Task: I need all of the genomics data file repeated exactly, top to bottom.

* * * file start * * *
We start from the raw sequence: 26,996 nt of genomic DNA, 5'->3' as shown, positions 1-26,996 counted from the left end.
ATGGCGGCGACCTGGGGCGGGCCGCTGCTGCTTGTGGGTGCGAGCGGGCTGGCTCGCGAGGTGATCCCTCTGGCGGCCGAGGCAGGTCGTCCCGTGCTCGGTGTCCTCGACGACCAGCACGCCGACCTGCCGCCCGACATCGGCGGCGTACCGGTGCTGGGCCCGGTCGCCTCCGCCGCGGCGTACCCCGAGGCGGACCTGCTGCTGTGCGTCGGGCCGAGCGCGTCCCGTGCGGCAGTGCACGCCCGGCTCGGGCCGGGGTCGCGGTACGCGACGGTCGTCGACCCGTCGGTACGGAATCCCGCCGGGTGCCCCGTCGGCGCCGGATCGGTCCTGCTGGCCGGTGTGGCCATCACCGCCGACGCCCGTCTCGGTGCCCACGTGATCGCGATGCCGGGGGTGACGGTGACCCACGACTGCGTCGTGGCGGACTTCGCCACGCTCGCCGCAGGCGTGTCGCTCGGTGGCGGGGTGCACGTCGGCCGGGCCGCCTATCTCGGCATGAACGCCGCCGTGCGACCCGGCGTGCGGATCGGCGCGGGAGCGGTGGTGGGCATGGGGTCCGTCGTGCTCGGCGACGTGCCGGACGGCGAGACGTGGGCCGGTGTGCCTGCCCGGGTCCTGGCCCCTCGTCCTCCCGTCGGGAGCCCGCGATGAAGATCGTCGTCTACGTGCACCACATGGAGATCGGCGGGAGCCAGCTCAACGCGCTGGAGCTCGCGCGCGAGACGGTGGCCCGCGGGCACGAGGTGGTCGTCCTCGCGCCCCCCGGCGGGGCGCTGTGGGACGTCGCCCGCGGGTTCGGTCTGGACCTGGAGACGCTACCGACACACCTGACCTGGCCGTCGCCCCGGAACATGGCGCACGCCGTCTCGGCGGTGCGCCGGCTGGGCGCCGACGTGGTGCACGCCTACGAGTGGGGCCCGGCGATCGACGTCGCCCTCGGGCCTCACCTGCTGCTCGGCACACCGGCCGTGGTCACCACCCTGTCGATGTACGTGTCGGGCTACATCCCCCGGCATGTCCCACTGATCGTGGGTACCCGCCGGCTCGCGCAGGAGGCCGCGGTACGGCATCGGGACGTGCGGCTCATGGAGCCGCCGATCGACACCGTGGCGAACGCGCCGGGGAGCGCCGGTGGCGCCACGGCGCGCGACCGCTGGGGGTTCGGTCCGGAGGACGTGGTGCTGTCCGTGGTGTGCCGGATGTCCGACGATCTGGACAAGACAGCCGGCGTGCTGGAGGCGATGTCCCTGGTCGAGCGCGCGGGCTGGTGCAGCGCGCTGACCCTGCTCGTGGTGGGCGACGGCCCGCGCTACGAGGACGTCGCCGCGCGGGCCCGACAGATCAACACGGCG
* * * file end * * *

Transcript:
We start from the raw sequence: 26,996 nt of genomic DNA, 5'->3' as shown, positions 1-26,996 counted from the left end.
ATGGCGGCGACCTGGGGCGGGCCGCTGCTGCTTGTGGGTGCGAGCGGGCTGGCTCGCGAGGTGATCCCTCTGGCGGCCGAGGCAGGTCGTCCCGTGCTCGGTGTCCTCGACGACCAGCACGCCGACCTGCCGCCCGACATCGGCGGCGTACCGGTGCTGGGCCCGGTCGCCTCCGCCGCGGCGTACCCCGAGGCGGACCTGCTGCTGTGCGTCGGGCCGAGCGCGTCCCGTGCGGCAGTGCACGCCCGGCTCGGGCCGGGGTCGCGGTACGCGACGGTCGTCGACCCGTCGGTACGGAATCCCGCCGGGTGCCCCGTCGGCGCCGGATCGGTCCTGCTGGCCGGTGTGGCCATCACCGCCGACGCCCGTCTCGGTGCCCACGTGATCGCGATGCCGGGGGTGACGGTGACCCACGACTGCGTCGTGGCGGACTTCGCCACGCTCGCCGCAGGCGTGTCGCTCGGTGGCGGGGTGCACGTCGGCCGGGCCGCCTATCTCGGCATGAACGCCGCCGTGCGACCCGGCGTGCGGATCGGCGCGGGAGCGGTGGTGGGCATGGGGTCCGTCGTGCTCGGCGACGTGCCGGACGGCGAGACGTGGGCCGGTGTGCCTGCCCGGGTCCTGGCCCCTCGTCCTCCCGTCGGGAGCCCGCGATGAAGATCGTCGTCTACGTGCACCACATGGAGATCGGCGGGAGCCAGCTCAACGCGCTGGAGCTCGCGCGCGAGACGGTGGCCCGCGGGCACGAGGTGGTCGTCCTCGCGCCCCCCGGCGGGGCGCTGTGGGACGTCGCCCGCGGGTTCGGTCTGGACCTGGAGACGCTACCGACACACCTGACCTGGCCGTCGCCCCGGAACATGGCGCACGCCGTCTCGGCGGTGCGCCGGCTGGGCGCCGACGTGGTGCACGCCTACGAGTGGGGCCCGGCGATCGACGTCGCCCTCGGGCCTCACCTGCTGCTCGGCACACCGGCCGTGGTCACCACCCTGTCGATGTACGTGTCGGGCTACATCCCCCGGCATGTCCCACTGATCGTGGGTACCCGCCGGCTCGCGCAGGAGGCCGCGGTACGGCATCGGGACGTGCGGCTCATGGAGCCGCCGATCGACACCGTGGCGAACGCGCCGGGGAGCGCCGGTGGCGCCACGGCGCGCGACCGCTGGGGGTTCGGTCCGGAGGACGTGGTGCTGTCCGTGGTGTGCCGGATGTCCGACGATCTGGACAAGACAGCCGGCGTGCTGGAGGCGATGTCCCTGGTCGAGCGCGCGGGCTGGTGCAGCGCGCTGACCCTGCTCGTGGTGGGCGACGGCCCGCGCTACGAGGACGTCGCCGCGCGGGCCCGACAGATCAACACGGCG